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A review of literature from history education and cognitive research strongly suggests that conceptual frameworks, by whatever name, contribute to meaningful understanding and should be a major component of history education. This is especially true in world history classrooms where the volume of potential content to be assimilated can be overwhelming. Students need conceptual frameworks to make sense of history, to give it meaning and to make it usable. Research on conceptual frameworks In 1999, the National Research Council (NRC) released a major study titled How People Learn: Brain, Mind, Experience, and School. The central theme of this report was that the mind uses experience to "develop coherent structures of information" that are meaningful to the learner and are stored in memory where these structures form the basis of understanding, thinking and problem solving. The NRC report cited research studies that compared the thinking of experts to the thinking of novices, not because teachers expect their students to become experts, but because experts solve problems better than novices do. Researchers wanted to know what it is about experts that makes them good at thinking and problem solving. According to the NRC report, expert knowledge "is not simply a list of facts and formulas that are relevant to their domain (area of expertise); instead, their knowledge is organized around core concepts or 'big ideas' that guide their thinking about their domains." The NRC report cited a study by Sam Wineburg in which a group of history experts and a group of highachieving advanced placement high school seniors were given the task of making sense of primary source documents from American history. Although several of the students outscored several of the historians on a factual test of American history, the historians excelled at evaluating and understanding the documents because they possessed useful conceptual frameworks. The students "had no systematic way of making sense of contradictory claims...They lacked the experts' deep understanding of how to formulate reasoned interpretations of sets of historical documents. Experts in other social sciences also organize their problem solving around big ideas.� http://www.studentsfriend.com/onhist/frame.html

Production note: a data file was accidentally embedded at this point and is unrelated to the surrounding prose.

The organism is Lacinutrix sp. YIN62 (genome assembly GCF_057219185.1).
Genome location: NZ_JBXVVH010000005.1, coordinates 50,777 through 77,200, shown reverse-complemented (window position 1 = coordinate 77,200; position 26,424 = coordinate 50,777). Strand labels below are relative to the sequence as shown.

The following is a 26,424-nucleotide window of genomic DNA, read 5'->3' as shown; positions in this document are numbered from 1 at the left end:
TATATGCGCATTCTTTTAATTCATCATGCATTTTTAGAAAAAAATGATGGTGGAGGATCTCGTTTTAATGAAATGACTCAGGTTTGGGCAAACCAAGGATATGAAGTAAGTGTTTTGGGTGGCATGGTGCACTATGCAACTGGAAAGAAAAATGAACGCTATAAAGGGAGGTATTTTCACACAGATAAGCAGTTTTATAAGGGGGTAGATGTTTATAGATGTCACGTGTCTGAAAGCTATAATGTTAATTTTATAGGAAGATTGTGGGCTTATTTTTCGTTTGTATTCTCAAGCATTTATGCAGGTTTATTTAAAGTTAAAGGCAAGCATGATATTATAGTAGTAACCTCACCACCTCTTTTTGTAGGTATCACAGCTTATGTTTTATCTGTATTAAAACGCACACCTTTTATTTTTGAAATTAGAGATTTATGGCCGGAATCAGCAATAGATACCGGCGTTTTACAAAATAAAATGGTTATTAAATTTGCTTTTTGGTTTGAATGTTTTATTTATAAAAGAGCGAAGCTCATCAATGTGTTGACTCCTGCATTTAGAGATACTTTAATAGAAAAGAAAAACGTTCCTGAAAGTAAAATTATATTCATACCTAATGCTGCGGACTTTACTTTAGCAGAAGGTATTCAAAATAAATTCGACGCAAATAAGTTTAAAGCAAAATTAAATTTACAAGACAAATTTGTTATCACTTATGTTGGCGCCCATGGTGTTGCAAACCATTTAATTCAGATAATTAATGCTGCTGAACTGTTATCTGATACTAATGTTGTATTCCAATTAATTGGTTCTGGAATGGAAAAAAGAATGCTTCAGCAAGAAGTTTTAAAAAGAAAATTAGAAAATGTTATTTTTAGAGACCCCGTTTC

Co requisite text pdf  

Co-requisite reading / gateway content course instruction.